Longtime Chicago Tribune Bulls writer Sam Smith joined GN Sports to discuss Michael Jordan, the Bulls, and ESPN’s documentary “The Last Dance.”
Smith is featured heavily in the series as an authority on the saga, but said he was surprised it actually happened due to Michael Jordan’s disappearance from the public eye.
“That was the biggest surprise to me. I never expected we’d ever see him again,” said Smith. “I remember he used to say it to us a lot in the early 90s and late 80s: When I leave, you’re never going to see me again.”
While Smith said Jordan’s involvement with the series was surprising, his candor with the producers wasn’t. Smith recalled how easy it was to get access to Jordan when he was covering the Bulls for the Chicago Tribune.
“It was remarkable how much fun he was and how open and accommodating he was,” he said.
Smith also weighed in on how former general manager Jerry Krause was portrayed in the documentary.
“I’m not glad that Jerry passed away, but I’m glad that he’s not here to defend himself, because he would’ve made a mess of it,” said Smith. “And that was part of the issue with Jerry, he wasn’t particularly articulate. You know what he’s trying to say, but you almost want to say it for him.”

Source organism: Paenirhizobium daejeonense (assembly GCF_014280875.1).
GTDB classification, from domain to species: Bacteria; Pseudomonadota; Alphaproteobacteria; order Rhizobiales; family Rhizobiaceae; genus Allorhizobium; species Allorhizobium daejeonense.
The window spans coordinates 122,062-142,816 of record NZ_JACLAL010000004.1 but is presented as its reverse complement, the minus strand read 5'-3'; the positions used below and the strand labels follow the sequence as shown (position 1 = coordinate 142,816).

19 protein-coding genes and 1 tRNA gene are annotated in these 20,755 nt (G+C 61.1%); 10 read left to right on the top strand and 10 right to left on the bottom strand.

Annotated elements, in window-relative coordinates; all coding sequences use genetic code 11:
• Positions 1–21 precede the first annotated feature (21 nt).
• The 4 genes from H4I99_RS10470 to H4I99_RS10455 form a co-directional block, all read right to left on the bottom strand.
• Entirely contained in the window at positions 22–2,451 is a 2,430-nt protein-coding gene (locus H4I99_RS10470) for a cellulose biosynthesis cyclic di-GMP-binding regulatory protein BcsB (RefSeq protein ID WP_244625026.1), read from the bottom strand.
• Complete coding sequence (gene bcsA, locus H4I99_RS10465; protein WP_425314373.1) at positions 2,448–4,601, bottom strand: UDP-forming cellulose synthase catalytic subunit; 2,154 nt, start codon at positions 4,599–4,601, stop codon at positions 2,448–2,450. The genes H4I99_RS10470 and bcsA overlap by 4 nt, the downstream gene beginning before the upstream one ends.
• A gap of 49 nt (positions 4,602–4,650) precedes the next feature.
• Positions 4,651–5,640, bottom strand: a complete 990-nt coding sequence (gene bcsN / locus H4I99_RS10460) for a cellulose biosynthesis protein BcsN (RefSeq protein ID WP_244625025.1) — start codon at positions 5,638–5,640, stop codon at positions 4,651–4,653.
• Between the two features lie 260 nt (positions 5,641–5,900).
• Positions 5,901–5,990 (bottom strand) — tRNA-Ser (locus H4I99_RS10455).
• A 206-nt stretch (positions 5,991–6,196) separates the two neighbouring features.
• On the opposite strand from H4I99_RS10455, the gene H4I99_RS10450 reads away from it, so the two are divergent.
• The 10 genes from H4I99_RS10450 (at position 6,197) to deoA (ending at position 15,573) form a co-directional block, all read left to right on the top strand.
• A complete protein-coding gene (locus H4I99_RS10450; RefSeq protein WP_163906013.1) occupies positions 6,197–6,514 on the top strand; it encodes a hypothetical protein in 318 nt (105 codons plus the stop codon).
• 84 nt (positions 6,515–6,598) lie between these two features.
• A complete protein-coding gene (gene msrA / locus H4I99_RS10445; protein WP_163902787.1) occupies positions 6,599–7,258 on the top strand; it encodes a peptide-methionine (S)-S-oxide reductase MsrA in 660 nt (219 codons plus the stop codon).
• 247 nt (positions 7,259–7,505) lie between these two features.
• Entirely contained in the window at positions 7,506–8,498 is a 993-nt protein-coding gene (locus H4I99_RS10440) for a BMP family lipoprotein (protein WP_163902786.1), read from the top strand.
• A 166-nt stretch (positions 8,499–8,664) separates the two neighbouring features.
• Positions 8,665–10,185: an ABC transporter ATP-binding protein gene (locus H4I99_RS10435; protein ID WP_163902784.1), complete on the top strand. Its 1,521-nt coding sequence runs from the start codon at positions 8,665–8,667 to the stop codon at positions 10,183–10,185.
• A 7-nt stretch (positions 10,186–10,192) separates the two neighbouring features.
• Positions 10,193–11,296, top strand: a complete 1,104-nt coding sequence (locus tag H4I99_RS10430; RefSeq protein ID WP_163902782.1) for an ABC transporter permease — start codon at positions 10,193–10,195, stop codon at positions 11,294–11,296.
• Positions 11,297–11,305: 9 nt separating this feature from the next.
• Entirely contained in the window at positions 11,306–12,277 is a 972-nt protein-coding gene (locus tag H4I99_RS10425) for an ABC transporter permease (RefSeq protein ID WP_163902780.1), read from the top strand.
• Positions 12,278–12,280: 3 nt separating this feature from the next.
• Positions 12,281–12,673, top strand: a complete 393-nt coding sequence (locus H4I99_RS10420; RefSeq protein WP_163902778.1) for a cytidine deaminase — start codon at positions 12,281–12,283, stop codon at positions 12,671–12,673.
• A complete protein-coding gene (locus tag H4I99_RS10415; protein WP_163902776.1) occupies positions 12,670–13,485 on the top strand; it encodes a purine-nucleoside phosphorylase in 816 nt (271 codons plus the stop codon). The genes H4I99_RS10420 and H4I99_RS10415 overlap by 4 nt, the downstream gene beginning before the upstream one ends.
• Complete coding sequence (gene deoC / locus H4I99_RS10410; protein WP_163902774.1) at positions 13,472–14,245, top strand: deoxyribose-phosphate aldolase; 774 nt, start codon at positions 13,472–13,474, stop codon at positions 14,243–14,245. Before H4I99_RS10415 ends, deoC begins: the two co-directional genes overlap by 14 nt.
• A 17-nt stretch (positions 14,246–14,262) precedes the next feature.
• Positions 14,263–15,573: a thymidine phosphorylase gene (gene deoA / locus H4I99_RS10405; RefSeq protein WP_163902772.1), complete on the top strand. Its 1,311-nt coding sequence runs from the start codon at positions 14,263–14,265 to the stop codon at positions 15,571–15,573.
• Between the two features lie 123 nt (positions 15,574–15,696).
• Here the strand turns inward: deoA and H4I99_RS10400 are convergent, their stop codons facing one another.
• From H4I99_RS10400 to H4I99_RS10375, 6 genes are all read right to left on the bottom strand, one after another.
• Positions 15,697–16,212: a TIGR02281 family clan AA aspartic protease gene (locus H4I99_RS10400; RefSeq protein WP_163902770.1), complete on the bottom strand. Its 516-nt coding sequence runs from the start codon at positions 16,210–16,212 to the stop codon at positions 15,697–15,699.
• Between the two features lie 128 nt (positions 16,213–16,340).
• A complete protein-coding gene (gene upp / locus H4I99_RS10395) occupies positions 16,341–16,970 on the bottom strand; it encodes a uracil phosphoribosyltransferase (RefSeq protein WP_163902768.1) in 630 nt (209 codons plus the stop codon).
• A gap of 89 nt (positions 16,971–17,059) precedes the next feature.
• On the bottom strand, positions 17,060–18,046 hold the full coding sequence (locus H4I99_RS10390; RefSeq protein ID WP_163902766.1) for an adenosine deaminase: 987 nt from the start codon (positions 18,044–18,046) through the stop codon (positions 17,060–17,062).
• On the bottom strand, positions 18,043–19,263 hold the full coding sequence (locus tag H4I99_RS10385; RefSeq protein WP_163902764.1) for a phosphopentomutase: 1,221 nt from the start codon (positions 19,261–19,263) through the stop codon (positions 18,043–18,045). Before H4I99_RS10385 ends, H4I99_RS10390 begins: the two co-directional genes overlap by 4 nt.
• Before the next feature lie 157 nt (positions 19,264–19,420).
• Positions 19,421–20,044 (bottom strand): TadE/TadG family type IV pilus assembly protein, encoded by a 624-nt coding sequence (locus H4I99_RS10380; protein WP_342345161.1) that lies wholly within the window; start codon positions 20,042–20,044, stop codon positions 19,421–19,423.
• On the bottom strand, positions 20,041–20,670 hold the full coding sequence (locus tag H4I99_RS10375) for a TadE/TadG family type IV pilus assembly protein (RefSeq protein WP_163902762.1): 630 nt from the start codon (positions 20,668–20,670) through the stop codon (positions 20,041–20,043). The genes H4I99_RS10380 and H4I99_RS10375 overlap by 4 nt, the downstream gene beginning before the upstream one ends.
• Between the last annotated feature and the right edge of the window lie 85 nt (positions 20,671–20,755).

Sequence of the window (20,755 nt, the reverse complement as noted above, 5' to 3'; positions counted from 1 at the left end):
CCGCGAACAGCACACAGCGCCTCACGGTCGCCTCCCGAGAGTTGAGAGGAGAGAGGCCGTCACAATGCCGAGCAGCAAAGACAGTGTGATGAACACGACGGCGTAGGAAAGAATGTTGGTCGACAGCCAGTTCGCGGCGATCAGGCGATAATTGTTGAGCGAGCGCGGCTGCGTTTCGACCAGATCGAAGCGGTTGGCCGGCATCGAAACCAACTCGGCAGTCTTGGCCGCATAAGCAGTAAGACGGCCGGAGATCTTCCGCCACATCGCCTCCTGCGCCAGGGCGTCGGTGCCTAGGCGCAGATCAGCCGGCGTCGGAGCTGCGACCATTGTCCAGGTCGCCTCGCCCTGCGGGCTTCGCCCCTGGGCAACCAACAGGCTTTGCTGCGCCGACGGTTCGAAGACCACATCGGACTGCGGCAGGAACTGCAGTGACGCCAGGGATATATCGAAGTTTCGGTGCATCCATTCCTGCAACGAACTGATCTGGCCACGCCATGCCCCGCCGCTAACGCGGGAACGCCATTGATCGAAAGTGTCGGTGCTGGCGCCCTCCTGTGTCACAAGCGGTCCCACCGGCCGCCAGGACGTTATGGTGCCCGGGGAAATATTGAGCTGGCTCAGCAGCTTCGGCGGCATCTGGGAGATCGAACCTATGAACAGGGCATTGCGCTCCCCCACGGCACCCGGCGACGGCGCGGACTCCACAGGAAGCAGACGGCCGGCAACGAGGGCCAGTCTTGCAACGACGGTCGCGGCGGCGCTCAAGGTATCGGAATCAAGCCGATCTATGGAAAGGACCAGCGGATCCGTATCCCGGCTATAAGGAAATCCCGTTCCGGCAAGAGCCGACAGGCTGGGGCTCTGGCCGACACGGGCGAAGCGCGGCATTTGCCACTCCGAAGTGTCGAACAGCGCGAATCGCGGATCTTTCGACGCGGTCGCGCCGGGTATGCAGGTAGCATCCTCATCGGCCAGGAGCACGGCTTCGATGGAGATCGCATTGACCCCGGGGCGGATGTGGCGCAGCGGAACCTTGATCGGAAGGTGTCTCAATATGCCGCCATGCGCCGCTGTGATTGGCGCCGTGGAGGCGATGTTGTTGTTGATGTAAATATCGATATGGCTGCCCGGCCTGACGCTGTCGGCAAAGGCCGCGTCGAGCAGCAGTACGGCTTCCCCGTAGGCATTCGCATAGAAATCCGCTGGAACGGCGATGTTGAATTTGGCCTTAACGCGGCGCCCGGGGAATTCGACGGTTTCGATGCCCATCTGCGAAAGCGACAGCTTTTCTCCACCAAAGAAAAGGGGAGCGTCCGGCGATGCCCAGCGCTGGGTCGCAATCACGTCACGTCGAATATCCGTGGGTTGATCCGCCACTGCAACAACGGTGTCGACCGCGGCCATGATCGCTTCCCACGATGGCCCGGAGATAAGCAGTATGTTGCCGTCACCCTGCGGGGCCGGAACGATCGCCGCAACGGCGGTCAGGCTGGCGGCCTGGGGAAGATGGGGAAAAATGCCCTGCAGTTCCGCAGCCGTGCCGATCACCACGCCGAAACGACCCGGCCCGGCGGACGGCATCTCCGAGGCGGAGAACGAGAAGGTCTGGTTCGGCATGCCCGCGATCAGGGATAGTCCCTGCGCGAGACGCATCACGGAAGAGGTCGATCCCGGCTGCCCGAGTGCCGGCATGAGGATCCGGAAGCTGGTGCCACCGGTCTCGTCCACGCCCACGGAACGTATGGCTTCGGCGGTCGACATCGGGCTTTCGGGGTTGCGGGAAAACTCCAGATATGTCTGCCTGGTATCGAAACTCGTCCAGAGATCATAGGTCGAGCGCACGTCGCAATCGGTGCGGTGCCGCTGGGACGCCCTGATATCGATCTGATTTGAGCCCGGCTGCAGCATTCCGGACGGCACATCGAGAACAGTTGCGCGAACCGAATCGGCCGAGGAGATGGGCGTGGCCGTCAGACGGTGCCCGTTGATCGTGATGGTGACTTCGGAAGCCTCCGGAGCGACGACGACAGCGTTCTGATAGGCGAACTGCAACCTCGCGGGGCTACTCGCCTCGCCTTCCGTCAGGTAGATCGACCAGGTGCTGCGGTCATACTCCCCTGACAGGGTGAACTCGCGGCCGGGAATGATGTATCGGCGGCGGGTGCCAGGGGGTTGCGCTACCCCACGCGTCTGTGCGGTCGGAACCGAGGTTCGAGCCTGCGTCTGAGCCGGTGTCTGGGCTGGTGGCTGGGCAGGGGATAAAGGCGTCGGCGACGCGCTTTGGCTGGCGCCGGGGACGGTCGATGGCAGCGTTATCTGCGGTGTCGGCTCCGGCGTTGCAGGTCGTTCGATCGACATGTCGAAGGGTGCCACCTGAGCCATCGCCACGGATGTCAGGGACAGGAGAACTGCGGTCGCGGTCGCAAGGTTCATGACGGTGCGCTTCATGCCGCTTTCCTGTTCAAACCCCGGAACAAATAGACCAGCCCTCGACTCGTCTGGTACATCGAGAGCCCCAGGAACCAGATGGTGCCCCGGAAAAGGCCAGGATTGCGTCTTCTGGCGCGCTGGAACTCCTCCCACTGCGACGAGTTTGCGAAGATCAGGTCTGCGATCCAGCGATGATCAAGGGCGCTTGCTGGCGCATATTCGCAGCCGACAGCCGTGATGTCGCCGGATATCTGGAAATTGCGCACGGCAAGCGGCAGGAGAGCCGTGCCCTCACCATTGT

Smith likened the portrayal of Krause to a classic story in need of a foil.
“Every great story has — and every great novel ever written — needs an antagonist. And this is like a novel with a plot and characterizations and all the elements. Every great story needs the bad guy and he’s the villain.”
Smith’s 1992 book “The Jordan Rules” chronicled the Bulls’ 1990–91 championship season and most likely struck a nerve with Krause.
“As you remember from that time the community was kind of judging it like I’ve created the ’85 Bears,” joked Smith. “The one and done hit. It’s over. I’ve exposed the internal devastations and workings in this team and as a result Michael Jordan is never going to win again. The Bulls are done. That was kind of the narrative playing out in Chicago a little bit.”
When asked about how Smith felt about cultivating Horace Grant as a source for “The Jordan Rules,” Smith defend the former Bull.
“Horace gets treated unfairly here,” said Smith. “I think the notion of people in journalism is the only way you can do anything of substance is to have Deep Throat with Watergate and ‘All the President’s Men.’ But that’s not the way sports works. In politics and in Washington, people don’t want to talk to you. In sports, they do want to talk to you. Everybody wants to talk to you in sports.”
Episodes 7 and 8 of “The Last Dance” premiere on ESPN Sunday night, and will cover Jordan’s retirement and baseball career.